First sailing was sadly a casualty of the weather. The forecast I had made my decision form had suggested very strong winds and lightning until 0700. I awoke at 0700 and, although the wind was not there, I could see the sea state was telling me it had not long abated. Indeed, even as I took Mark, Damo, Tim and Jason out to sea, it flashed through my mind that it might be too bouncy. Right on the edge, we turned hard inshore, to get a feel for what the weather was likely to do. Happily, the wind had dropped, and most of the swell was the fairly big tide flooding hard. Based on that we proceeded with the bassing.
We found a few, but nothing special. As we were fishing, Tim and Jason mentioned they were interested in the plaice. Hmm... Mark and Damo's eyes started twinkling.
They love a bit of plaice on lures. So, we headed out to the bank where some nice ones had showed earlier in the week. And they were there. As well as mackerel in good numbers, a small hound and a gurnard. Plaice sizes though, were on the small side with no lumps at all. After half an hour and a dozen fish, all agreed it was time to return to the bass fishing.
And it was now quite good fishing. I think we only found 7 bass this sailing, but all the ones on this part of the tide were good ones. Mark had two pushing towards the 5lb marker. Happy days.
Next sailing, and family time. Jay and Shay were binging their kids Keyaan and Javed out to play. Straight out to the plaice banks, where a steady stream of plaice and mackerel were harvested, plus a random cuttle that got hooked on a frolic.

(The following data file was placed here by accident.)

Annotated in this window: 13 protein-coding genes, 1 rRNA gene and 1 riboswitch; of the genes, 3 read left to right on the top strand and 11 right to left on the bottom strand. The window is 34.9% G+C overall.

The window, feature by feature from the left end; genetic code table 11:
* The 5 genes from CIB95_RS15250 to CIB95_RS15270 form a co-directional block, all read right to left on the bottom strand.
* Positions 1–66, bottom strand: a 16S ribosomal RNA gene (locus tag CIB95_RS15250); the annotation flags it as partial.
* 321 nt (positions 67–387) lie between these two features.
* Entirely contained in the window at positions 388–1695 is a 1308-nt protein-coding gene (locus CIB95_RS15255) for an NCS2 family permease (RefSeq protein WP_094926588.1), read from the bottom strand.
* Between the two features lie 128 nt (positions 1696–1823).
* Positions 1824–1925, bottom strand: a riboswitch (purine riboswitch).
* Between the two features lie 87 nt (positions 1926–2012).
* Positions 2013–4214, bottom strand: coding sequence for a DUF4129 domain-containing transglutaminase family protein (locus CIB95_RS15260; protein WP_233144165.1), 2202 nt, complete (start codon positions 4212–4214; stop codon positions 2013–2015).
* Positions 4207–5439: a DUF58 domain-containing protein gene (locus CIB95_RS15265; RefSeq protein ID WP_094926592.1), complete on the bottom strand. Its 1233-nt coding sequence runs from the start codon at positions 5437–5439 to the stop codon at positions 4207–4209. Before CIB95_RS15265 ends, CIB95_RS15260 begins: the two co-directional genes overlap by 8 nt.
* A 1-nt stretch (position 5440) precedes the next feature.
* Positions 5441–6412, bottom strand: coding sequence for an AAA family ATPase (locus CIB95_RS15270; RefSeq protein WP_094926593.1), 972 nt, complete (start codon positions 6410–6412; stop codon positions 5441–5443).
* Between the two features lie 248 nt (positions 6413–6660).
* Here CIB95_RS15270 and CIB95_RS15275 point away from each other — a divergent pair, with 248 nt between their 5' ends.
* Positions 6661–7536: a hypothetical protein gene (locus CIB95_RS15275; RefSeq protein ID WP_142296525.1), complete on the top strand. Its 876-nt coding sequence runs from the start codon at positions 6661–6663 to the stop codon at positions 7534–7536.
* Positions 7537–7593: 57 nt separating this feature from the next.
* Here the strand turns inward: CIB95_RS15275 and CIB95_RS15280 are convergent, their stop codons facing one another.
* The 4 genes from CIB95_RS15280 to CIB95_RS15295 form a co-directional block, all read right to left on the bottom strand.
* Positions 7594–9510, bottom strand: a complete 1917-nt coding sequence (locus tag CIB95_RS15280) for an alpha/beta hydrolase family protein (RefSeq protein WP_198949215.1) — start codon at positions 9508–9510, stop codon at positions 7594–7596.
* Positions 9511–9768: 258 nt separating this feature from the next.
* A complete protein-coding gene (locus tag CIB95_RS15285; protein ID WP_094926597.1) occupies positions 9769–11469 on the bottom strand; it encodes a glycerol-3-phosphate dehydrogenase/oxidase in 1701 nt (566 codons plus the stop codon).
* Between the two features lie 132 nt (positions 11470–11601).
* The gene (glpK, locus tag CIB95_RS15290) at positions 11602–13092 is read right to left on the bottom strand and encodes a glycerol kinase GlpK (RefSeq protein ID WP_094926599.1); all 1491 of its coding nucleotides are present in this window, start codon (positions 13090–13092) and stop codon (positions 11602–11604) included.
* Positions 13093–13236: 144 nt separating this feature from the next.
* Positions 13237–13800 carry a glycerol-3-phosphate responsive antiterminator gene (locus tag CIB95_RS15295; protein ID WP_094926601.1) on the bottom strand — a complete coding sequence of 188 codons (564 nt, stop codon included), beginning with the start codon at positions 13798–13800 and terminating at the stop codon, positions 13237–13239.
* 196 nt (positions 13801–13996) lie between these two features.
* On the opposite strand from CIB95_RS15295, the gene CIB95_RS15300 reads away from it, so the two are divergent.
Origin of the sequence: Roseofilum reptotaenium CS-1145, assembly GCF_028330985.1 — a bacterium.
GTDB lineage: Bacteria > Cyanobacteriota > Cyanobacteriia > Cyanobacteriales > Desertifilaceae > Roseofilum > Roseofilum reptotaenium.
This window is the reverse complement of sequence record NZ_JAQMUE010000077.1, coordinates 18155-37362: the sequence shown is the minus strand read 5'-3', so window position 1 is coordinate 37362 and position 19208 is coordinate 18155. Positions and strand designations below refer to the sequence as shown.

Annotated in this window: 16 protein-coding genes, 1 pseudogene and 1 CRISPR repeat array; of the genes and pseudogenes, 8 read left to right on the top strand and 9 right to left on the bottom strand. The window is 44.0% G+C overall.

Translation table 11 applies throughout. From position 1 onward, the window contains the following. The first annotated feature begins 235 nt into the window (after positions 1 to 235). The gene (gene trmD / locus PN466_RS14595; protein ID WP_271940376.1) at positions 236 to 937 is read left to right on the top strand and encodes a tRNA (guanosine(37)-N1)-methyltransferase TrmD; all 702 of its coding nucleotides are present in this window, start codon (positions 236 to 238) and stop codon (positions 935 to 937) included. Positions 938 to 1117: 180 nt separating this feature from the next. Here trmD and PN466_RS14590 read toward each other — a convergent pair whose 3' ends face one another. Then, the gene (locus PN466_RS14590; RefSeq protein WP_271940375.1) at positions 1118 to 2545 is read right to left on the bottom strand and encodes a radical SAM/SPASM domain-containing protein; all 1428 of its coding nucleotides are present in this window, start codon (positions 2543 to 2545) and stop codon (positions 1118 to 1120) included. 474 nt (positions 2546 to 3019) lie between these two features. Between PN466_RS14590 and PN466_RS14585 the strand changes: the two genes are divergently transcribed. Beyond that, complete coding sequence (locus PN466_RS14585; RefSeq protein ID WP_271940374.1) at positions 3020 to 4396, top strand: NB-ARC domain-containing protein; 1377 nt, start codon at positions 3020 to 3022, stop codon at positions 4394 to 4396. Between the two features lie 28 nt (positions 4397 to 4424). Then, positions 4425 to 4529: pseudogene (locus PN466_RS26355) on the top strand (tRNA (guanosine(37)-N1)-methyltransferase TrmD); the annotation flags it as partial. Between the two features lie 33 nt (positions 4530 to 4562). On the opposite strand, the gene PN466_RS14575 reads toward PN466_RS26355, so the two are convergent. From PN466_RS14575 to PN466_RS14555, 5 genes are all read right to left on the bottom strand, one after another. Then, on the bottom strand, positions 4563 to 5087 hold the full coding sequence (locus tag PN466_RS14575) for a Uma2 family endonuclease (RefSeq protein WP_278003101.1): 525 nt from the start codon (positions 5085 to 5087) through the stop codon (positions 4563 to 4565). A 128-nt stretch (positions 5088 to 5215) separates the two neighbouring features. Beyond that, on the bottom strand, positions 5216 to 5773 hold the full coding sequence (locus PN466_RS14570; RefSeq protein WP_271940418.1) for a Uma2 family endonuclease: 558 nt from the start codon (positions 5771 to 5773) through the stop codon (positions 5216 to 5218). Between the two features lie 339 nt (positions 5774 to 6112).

All were enjoying, but it did slacken off a bit. Time to have a look for a bass. Mostly it was fathers doing the casting, and the catching. of bass, while the kids worked small frolics, happy for a mackerel every five minutes.
With the tide nearly at low, we had to move a couple of times before Sheeyan found a nice fish. And nothing to back it up with. quite surprising for that mark at that state of tide. But, with the trip almost over, the timing could not have been better, and they guys went onto the marina walls (hardcore, they wanted more fishing) with big smiles and a weighty bag of fish.
Now, although I have stopped doing the 1800 sailings, a last minute call for help from a client who sailed with me two years ago, changed that for today. A skipper had let them down at the last moment (seems like q common theme at the moment. When will skippers learn, that letting people down means those customers are likely lost forever, in an industry where repeat custom is the key to success...?? ) and they really wanted a trip out.
So, here we were on the young flood. I had high hopes, and actually, for the 2.75 hours we were out there, there was rarely a minute without some kind of action. We actually only tallied seven bass and some mackerel, but with Chris having a 4lb fish, and Robert one nearer 6lb, and always someones line twitching, either to bass, mackerel o Cuttlefish, there was plenty to keep the interest. And two people, happy for the fact they had managed to find a space on a sunny high summer Saturday in Brighton.